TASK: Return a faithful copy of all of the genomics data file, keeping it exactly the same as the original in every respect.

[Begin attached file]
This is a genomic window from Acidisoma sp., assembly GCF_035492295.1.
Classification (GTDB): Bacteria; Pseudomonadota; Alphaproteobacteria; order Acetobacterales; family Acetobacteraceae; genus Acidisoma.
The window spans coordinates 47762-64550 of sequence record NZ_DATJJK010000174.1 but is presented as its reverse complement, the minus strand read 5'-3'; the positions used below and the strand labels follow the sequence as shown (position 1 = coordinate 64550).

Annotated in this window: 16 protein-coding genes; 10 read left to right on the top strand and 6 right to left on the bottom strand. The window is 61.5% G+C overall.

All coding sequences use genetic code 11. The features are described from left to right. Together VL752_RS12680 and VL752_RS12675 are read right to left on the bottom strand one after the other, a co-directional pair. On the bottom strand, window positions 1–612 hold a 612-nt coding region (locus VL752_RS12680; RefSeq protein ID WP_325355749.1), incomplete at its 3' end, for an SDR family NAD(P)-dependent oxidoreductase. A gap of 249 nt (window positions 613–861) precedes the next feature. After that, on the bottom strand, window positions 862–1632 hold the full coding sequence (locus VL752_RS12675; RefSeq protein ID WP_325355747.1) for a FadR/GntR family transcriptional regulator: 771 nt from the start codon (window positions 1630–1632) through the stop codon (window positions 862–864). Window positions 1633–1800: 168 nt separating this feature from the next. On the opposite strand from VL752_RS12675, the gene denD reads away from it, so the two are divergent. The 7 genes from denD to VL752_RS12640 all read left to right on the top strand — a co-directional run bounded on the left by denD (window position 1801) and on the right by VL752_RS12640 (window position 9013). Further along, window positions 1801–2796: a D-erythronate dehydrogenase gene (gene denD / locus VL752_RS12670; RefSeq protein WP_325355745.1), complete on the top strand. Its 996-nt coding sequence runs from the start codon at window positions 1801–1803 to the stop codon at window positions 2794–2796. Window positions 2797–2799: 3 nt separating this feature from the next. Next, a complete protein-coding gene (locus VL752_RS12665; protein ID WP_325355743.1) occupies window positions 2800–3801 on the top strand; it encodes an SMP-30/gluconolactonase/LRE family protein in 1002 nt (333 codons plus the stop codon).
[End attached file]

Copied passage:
This is a genomic window from Acidisoma sp., assembly GCF_035492295.1.
Classification (GTDB): Bacteria; Pseudomonadota; Alphaproteobacteria; order Acetobacterales; family Acetobacteraceae; genus Acidisoma.
The window spans coordinates 47762-64550 of sequence record NZ_DATJJK010000174.1 but is presented as its reverse complement, the minus strand read 5'-3'; the positions used below and the strand labels follow the sequence as shown (position 1 = coordinate 64550).

Annotated in this window: 16 protein-coding genes; 10 read left to right on the top strand and 6 right to left on the bottom strand. The window is 61.5% G+C overall.

All coding sequences use genetic code 11. The features are described from left to right. Together VL752_RS12680 and VL752_RS12675 are read right to left on the bottom strand one after the other, a co-directional pair. On the bottom strand, window positions 1–612 hold a 612-nt coding region (locus VL752_RS12680; RefSeq protein ID WP_325355749.1), incomplete at its 3' end, for an SDR family NAD(P)-dependent oxidoreductase. A gap of 249 nt (window positions 613–861) precedes the next feature. After that, on the bottom strand, window positions 862–1632 hold the full coding sequence (locus VL752_RS12675; RefSeq protein ID WP_325355747.1) for a FadR/GntR family transcriptional regulator: 771 nt from the start codon (window positions 1630–1632) through the stop codon (window positions 862–864). Window positions 1633–1800: 168 nt separating this feature from the next. On the opposite strand from VL752_RS12675, the gene denD reads away from it, so the two are divergent. The 7 genes from denD to VL752_RS12640 all read left to right on the top strand — a co-directional run bounded on the left by denD (window position 1801) and on the right by VL752_RS12640 (window position 9013). Further along, window positions 1801–2796: a D-erythronate dehydrogenase gene (gene denD / locus VL752_RS12670; RefSeq protein WP_325355745.1), complete on the top strand. Its 996-nt coding sequence runs from the start codon at window positions 1801–1803 to the stop codon at window positions 2794–2796. Window positions 2797–2799: 3 nt separating this feature from the next. Next, a complete protein-coding gene (locus VL752_RS12665; protein ID WP_325355743.1) occupies window positions 2800–3801 on the top strand; it encodes an SMP-30/gluconolactonase/LRE family protein in 1002 nt (333 codons plus the stop codon).